Department for International Trade

Making Wagtail greater for

Author information: Paul Vetch , Director of Strategy , Post information: , 3 min read ,
Related post categories: Wagtail ,


We worked onsite at the Department for International Trade in London to support the team responsible for, a large part of which runs on Wagtail. DIT’s CMS team are working to deliver a long-term development roadmap - but they also have to be ready to drop everything and reprioritise in response to the shifting sands of the Brexit timetable.

We’re really pleased to have been able to bring in some of our big guns - 3 members of the Wagtail core team (Andy Babic, Thibaud Colas, and Karl Hobley) - to help identify and drive through improvements to the Wagtail architecture. They’ve been working as part of a blended delivery team of 6 Torchboxers, tightly integrated with DIT’s in-house CMS team.

Here’s an overview of what we’ve been up to.

Flexible Localisation and Translation

DIT want world-class support for internationalised content and translation workflow, in part because there’s a large network of overseas posts who need to be able to promote content relevant to their own countries. So, one of Karl’s first pieces of work was the development of a proof of concept based on his wagtail-i18n Internationalisation plugin, which he managed to pull together in just 3 days. Wagtail-i18n was originally built to support Google’s i18n and translation needs, and this will be the new ‘default’ approach to internationalisation in Wagtail core.

A fully accessible Wagtail Admin

Another big consideration is accessibility, and Thibaud has been leading on planning accessibility enhancements for the Wagtail Admin UI that will meet the relevant compliance targets. Far from being a box-ticking exercise, this will be a really important consideration once DIT’s Wagtail is made available to many more users globally, in addition to making sure everything is compliant with both GDS standards and international accessibility requirements. The improvements we’re making will be rolled into Wagtail Core for the benefit of the whole user community, making Wagtail one of only a very few open source content management platforms that actively ensure accessibility for content editors and creators.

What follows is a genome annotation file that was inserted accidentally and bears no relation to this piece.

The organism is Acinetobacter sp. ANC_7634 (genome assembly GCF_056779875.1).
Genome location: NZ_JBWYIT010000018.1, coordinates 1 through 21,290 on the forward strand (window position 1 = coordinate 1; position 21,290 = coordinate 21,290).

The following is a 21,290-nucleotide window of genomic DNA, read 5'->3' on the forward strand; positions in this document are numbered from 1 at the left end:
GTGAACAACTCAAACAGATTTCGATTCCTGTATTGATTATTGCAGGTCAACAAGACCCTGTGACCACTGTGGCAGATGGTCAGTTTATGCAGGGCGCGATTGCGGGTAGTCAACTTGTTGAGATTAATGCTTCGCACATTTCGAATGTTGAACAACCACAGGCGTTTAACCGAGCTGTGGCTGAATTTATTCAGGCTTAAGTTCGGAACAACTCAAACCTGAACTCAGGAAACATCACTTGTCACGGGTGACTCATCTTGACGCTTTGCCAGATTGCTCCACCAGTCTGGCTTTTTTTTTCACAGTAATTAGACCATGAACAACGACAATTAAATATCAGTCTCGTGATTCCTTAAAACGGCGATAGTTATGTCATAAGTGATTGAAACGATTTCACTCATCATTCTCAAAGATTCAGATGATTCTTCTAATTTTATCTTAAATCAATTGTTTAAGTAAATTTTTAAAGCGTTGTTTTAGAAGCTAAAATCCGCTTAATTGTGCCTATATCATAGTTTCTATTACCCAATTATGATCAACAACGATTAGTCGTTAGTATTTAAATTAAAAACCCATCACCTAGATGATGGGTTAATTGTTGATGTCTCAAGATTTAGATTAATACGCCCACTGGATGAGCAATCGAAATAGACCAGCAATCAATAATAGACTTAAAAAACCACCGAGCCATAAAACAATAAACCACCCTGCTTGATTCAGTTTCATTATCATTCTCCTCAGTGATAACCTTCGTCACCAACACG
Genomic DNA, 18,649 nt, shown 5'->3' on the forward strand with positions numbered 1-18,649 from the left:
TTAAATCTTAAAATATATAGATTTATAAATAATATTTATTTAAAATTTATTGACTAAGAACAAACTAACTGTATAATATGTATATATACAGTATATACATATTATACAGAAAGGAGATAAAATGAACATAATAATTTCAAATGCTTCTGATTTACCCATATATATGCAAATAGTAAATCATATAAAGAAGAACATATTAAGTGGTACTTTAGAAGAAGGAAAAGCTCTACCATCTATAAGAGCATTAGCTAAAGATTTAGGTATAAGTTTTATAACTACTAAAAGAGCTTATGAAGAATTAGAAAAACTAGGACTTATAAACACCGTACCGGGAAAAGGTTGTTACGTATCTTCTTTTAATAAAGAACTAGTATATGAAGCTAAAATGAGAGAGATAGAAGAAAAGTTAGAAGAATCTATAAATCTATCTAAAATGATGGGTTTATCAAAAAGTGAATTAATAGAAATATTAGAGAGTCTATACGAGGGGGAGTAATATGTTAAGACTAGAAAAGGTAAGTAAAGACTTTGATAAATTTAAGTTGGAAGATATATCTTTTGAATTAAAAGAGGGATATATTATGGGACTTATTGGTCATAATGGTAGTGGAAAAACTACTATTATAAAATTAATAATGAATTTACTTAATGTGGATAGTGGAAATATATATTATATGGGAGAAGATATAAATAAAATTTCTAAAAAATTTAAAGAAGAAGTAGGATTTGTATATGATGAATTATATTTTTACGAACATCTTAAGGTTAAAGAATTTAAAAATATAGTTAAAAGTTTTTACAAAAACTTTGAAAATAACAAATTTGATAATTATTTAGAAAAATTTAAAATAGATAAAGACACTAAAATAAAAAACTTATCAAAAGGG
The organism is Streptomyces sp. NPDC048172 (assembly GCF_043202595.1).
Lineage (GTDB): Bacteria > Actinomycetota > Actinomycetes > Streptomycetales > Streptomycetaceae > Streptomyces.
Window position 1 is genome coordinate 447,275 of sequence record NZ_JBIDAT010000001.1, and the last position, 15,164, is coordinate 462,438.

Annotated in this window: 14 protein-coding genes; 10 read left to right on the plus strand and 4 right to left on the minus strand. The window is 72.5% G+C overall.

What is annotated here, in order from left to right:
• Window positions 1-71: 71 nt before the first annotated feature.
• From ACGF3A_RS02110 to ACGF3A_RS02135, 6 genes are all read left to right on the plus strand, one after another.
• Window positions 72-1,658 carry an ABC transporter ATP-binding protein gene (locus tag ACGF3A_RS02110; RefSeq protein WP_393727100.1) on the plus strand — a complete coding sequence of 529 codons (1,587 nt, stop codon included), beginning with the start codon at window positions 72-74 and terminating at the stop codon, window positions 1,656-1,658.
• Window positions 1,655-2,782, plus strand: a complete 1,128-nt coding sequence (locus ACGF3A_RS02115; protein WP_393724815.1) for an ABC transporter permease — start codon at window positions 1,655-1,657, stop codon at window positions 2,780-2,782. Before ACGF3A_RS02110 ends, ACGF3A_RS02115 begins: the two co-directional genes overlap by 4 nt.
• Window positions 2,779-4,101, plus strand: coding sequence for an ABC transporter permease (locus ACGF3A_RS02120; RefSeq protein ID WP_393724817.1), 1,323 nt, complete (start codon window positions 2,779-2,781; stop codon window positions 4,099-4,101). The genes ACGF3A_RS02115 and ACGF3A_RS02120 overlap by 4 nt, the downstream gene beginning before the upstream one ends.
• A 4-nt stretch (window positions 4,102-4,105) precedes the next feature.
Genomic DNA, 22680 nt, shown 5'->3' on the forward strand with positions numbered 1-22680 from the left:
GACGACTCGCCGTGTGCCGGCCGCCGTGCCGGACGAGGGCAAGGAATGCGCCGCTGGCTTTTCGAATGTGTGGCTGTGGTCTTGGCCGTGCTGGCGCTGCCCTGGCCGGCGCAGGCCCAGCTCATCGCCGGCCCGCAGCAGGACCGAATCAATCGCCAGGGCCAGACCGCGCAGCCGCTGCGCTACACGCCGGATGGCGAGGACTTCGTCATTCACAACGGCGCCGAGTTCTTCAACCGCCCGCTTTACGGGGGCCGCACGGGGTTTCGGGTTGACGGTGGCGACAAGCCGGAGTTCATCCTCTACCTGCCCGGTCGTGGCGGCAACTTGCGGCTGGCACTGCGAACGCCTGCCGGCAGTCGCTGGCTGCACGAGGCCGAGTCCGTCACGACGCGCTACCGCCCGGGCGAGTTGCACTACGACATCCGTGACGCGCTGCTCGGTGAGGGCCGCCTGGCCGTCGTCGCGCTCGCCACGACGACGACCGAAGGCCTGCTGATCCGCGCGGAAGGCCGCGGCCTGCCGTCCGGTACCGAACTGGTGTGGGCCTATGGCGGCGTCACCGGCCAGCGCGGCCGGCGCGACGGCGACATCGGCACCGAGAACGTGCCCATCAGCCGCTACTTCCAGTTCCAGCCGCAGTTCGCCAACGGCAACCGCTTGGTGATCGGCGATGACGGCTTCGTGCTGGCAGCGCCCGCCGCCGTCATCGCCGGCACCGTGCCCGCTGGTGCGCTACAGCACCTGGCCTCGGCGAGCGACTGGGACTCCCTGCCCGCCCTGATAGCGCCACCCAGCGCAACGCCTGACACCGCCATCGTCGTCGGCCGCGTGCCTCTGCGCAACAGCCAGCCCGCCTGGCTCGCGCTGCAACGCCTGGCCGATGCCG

1 head is better than 5

DIT’s Wagtail setup evolved over 18 months and provides content management to 5 separate frontend services. Andy has been helping to consolidate these into a single frontend, which will really simplify things for DIT’s CMS team. Wagtail is increasingly being used as a headless CMS and this has been a useful opportunity for us to consider some of the ways in which we can provide even better support for headlessness for developers and editors (we’ve also just rebuilt headlessly on Wagtail too).

Making content creation great again

Whilst DIT plan a major new content strategy, we’re now exploring a number of potential short-term enhancements that will simplify aspects of the content creation, review and publication experience for their Content team. This should include better support for custom moderation and approval workflows, audit trail functionality, and the ability to preview / review and comment on pages in draft without the need for access to Wagtail Admin.

More broadly, seeing how Wagtail is being used in the context of a large, distributed team of content creators and designers has been exciting - and it has got us thinking about other ways Wagtail could embrace the ContentOps philosophy. Watch this space!

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Author information: Paul Vetch , Director of Strategy , Post information: , 3 min read ,
Related post categories: Wagtail ,